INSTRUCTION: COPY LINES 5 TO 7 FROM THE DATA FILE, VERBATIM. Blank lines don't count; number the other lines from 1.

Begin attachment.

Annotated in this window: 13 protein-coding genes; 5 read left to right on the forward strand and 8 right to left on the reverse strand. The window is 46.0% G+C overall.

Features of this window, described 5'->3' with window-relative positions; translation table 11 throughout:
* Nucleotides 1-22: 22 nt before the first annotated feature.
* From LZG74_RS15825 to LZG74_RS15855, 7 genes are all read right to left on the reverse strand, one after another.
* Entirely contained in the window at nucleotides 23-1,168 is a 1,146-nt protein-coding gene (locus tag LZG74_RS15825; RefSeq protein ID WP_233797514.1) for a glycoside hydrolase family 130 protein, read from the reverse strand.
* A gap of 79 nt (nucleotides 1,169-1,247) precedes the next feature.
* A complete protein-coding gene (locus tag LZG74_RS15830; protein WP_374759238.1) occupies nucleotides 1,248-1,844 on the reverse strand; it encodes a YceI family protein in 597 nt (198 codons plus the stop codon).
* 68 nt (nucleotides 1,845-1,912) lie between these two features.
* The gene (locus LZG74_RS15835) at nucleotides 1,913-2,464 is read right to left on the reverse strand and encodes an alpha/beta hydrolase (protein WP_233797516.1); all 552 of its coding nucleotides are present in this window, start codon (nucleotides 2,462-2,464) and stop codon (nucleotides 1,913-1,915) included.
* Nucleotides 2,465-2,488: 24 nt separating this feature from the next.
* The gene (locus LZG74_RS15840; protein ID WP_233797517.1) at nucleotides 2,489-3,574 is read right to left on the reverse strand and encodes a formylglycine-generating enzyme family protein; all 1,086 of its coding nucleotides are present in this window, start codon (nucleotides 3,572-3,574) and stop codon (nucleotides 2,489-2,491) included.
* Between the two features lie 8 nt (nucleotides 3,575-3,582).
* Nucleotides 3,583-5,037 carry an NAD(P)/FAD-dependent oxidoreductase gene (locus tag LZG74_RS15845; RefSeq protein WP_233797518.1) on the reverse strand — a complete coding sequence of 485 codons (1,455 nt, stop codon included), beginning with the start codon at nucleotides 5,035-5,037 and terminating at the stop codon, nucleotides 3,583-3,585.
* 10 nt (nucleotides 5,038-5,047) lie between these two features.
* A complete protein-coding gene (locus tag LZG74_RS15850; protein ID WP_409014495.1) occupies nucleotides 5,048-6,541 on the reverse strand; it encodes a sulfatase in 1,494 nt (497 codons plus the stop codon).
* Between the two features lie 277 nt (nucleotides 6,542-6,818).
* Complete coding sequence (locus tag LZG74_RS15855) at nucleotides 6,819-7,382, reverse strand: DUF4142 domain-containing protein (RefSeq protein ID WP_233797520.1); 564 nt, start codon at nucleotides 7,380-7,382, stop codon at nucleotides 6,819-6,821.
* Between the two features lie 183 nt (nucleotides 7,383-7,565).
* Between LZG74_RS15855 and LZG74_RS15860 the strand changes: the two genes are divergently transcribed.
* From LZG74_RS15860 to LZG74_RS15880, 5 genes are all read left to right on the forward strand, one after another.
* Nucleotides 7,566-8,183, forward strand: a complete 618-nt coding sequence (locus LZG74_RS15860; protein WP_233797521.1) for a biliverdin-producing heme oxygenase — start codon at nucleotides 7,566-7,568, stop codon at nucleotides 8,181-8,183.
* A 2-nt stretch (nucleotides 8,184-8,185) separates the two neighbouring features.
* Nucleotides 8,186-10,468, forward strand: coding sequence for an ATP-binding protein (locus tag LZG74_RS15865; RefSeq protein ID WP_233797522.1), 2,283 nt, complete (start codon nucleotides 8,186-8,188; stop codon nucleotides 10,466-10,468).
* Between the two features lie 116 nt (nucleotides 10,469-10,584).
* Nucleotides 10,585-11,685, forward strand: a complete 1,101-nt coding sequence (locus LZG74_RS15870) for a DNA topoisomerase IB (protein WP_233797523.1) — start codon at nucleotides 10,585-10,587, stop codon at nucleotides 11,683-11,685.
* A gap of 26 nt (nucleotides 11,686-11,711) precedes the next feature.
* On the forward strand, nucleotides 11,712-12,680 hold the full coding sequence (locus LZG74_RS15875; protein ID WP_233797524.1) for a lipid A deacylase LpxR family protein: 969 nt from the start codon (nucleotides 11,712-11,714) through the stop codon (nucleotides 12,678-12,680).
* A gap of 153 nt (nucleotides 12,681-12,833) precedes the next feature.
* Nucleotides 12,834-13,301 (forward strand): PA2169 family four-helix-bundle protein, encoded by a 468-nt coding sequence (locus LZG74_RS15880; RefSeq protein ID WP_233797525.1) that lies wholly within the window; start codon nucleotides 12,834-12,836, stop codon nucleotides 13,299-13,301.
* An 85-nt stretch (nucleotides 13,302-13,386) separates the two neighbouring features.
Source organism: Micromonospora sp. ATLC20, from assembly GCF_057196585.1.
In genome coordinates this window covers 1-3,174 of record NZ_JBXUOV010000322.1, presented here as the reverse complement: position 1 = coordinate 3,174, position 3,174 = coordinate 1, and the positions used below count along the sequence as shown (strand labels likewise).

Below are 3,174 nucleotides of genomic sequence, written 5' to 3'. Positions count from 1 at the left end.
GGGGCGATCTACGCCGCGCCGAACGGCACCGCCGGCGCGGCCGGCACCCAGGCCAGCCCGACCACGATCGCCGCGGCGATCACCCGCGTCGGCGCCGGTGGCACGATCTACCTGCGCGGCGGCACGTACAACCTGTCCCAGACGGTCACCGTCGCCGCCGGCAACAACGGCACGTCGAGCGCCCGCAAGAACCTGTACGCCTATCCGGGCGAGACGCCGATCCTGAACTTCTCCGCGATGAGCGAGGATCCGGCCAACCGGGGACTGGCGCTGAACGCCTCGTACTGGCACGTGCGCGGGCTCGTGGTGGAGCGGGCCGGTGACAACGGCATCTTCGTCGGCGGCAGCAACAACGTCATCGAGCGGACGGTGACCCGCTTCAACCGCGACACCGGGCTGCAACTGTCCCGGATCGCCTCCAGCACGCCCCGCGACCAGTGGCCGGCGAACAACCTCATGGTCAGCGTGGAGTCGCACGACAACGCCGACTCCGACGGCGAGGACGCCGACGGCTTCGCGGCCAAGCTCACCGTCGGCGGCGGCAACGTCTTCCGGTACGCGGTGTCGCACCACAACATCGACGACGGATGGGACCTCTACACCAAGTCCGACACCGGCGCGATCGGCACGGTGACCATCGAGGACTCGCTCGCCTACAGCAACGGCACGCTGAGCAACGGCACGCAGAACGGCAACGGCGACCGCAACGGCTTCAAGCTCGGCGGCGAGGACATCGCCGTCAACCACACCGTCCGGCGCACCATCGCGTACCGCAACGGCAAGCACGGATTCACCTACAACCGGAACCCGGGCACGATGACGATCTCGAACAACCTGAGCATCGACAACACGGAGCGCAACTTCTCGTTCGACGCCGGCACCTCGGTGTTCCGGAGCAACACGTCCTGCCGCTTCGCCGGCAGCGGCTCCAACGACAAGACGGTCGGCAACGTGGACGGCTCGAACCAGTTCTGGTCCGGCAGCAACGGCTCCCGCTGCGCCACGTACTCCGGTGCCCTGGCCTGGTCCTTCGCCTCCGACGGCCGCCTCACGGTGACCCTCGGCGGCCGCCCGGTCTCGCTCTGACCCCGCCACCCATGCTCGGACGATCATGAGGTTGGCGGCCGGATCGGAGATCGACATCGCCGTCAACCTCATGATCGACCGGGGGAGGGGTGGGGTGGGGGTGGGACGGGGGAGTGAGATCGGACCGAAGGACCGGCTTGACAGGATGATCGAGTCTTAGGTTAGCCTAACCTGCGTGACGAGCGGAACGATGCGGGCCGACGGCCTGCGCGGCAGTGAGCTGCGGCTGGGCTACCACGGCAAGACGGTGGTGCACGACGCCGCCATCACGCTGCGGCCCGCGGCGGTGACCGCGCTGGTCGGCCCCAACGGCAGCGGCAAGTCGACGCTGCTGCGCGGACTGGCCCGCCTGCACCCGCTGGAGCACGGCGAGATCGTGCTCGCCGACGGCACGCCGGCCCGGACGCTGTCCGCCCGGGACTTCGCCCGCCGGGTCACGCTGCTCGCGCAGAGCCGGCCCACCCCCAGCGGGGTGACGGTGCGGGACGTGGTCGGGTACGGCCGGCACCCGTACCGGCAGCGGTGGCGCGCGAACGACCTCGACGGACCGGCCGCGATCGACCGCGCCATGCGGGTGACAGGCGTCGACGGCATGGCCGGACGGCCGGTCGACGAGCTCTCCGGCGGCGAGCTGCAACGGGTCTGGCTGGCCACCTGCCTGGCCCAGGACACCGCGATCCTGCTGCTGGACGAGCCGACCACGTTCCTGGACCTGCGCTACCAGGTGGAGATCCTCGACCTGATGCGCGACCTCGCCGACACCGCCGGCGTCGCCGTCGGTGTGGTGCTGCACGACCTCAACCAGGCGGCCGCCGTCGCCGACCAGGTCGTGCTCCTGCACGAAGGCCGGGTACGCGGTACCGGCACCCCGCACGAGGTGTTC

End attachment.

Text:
* Entirely contained in the window at nucleotides 23-1,168 is a 1,146-nt protein-coding gene (locus tag LZG74_RS15825; RefSeq protein ID WP_233797514.1) for a glycoside hydrolase family 130 protein, read from the reverse strand.
* A gap of 79 nt (nucleotides 1,169-1,247) precedes the next feature.
* A complete protein-coding gene (locus tag LZG74_RS15830; protein WP_374759238.1) occupies nucleotides 1,248-1,844 on the reverse strand; it encodes a YceI family protein in 597 nt (198 codons plus the stop codon).